A recent report published by the Education Law Center finds that local school districts across Pennsylvania are shouldering the weight of rising costs associated with special education.
As the executive director of Education Voters Pennsylvania, an organization that holds elected officials accountable to support public education, I was appalled to see the breakdown of how little our state leaders have contributed to the growing costs of special education in Cumberland County and across Pennsylvania.
Despite the positive reforms that came out of the 2013 Special Education Funding Commission — adopting a more equitable formula and resuming annual increases in state aid to special education — these changes are too little, too late.
The numbers in the report tell a staggering story of state neglect.
The Cumberland Valley and Big Spring school districts were cited in the report because of the state’s paltry contribution. In Cumberland Valley, from 2008 to 2016, expenses for special education increased by more than $6.7 million. The state kicked in an additional $113,787, while taxpayers in the Cumberland Valley School District were left to come up with a whopping $6.5 million.
Similarly, in Big Spring, the cost of special education went up by more than $3 million. The state increased its contribution by only $114,729, leaving Big Spring scrambling to find $2.9 million in local tax dollars.
On a statewide level, local districts had to come up with $20 for every added dollar that the state provided to cover the increasing cost of special education.
This is a recipe for growing inequality.
While wealthier districts are able to make up for the shortfall in state contribution, poorer districts struggle to help their students with disabilities reach their highest potential. This is especially concerning since a 2009 costing-out study cited a significant gap between what special education students needed to succeed, and the actual funding they received. As the ELC report noted, special education funding is more inadequate and more inequitable than ever. The state’s decision to contribute less than its fair share is a decision to shortchange these students out of the free and appropriate public education required by law.
This is personal to me.
As a former public school teacher, I know firsthand that giving students with disabilities access to the right resources makes a world of difference. I saw my special education students thrive, both socially and academically, when they were given individualized instruction that met their unique needs. In these kinds of educational settings, students go from shy to confident, from apprehensive to accomplished.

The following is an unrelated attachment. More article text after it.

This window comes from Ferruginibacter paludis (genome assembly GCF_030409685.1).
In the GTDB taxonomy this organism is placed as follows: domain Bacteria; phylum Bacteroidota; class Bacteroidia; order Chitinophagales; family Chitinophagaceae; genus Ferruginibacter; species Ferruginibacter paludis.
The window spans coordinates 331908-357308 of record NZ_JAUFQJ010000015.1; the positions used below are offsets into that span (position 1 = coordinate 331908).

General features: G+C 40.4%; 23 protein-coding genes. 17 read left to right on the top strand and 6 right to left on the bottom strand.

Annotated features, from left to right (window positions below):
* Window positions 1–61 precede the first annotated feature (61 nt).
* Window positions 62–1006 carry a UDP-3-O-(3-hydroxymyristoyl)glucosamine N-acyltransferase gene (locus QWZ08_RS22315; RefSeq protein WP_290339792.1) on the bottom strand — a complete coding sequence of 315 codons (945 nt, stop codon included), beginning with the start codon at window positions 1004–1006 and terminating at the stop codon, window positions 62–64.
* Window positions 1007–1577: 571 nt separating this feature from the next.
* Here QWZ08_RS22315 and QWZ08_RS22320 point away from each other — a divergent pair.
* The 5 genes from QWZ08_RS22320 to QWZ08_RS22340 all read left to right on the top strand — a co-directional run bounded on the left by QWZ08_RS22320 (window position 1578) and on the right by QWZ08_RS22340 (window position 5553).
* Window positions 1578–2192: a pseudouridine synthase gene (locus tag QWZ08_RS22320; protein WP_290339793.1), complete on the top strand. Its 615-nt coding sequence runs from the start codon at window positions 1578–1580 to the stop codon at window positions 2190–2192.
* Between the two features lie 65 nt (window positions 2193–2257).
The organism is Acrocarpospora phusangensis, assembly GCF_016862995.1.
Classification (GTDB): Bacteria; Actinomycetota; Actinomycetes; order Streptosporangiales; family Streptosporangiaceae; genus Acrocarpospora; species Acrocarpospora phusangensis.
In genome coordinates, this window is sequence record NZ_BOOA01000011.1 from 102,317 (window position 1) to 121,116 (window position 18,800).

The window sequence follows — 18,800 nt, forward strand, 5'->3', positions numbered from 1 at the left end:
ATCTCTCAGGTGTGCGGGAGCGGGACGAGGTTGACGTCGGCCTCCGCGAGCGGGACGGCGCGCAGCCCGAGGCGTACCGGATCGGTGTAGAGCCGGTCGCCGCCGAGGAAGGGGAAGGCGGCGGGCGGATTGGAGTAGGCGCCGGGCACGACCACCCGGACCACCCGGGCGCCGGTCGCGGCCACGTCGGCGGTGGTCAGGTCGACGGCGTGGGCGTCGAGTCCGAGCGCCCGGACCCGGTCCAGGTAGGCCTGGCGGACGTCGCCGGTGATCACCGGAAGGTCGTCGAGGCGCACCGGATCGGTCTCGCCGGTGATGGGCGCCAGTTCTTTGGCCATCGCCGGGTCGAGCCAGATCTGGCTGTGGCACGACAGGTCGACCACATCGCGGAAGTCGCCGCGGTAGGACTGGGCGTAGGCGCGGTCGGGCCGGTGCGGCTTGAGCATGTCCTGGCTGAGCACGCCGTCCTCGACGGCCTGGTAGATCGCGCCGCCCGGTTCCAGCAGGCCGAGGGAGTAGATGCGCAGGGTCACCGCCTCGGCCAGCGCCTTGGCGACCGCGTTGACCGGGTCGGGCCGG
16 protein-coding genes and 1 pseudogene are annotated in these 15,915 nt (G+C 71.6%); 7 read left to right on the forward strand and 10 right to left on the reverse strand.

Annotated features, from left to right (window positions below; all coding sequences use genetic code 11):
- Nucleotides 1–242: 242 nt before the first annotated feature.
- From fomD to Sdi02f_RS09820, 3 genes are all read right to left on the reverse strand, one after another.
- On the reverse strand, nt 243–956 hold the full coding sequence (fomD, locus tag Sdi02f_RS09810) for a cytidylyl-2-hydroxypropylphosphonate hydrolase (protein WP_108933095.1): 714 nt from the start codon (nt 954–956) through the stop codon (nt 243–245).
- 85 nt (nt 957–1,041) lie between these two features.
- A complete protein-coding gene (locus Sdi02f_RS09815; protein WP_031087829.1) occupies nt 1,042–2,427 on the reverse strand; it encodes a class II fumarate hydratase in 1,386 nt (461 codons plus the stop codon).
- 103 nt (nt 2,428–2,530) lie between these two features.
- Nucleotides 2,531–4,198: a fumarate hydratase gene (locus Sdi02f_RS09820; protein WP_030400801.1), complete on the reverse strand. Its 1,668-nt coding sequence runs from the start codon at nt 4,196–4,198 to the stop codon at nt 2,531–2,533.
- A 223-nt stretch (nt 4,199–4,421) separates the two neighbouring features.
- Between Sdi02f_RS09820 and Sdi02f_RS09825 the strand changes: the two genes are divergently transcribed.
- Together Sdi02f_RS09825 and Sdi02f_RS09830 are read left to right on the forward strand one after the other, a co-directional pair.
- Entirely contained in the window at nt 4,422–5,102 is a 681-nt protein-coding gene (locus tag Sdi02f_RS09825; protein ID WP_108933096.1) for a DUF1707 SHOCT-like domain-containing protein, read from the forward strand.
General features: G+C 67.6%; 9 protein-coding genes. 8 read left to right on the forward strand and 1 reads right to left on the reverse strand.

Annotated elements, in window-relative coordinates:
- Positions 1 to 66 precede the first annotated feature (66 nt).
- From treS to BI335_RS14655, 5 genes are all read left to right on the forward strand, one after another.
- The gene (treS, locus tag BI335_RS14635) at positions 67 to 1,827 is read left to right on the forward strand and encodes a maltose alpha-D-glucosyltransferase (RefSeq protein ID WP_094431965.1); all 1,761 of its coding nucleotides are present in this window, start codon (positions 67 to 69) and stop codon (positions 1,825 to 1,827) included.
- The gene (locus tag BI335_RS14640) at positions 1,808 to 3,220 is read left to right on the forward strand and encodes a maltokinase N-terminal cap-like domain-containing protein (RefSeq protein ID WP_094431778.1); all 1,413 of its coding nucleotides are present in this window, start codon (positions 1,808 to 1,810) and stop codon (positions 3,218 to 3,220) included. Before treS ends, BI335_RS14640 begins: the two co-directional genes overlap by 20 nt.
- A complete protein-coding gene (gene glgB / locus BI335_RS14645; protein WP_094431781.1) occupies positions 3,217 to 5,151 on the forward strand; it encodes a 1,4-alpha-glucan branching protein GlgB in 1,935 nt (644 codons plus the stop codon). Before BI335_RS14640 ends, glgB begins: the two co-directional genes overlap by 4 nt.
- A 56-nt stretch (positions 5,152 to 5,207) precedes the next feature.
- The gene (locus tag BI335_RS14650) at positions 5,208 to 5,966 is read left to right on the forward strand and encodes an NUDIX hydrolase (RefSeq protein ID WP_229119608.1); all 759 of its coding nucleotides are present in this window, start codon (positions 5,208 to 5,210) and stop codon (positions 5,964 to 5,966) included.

We all benefit when our investments enable schools to help students with disabilities reach their potential and prepare them for productive lives. The right supports and resources help students graduate ready for further education or employment in our communities. Students who don’t receive the support they need are at risk of dropping out of school or graduating less prepared to live fulfilling independent lives where they are employed and productive.
Students only graduate ready for success when schools have the right resources. And resources come with a price tag.
Over the past eight years, Cumberland County school districts have repeatedly had to raise property taxes. Much of the new funding raised at the local level has been invested in providing necessary and legally required services for students with disabilities.
Local property taxes in Cumberland County and elsewhere will continue to go up as long as state lawmakers aren’t properly funding special education. When the state doesn’t pay its share, local communities have to make up the difference.
Given the findings from the ELC report, the legislature’s Special Education Funding Commission has an important task before them: to reassess the state’s education funding system and hold state legislators accountable for supporting budgets that fairly contribute the state’s portion to the rising costs of special education.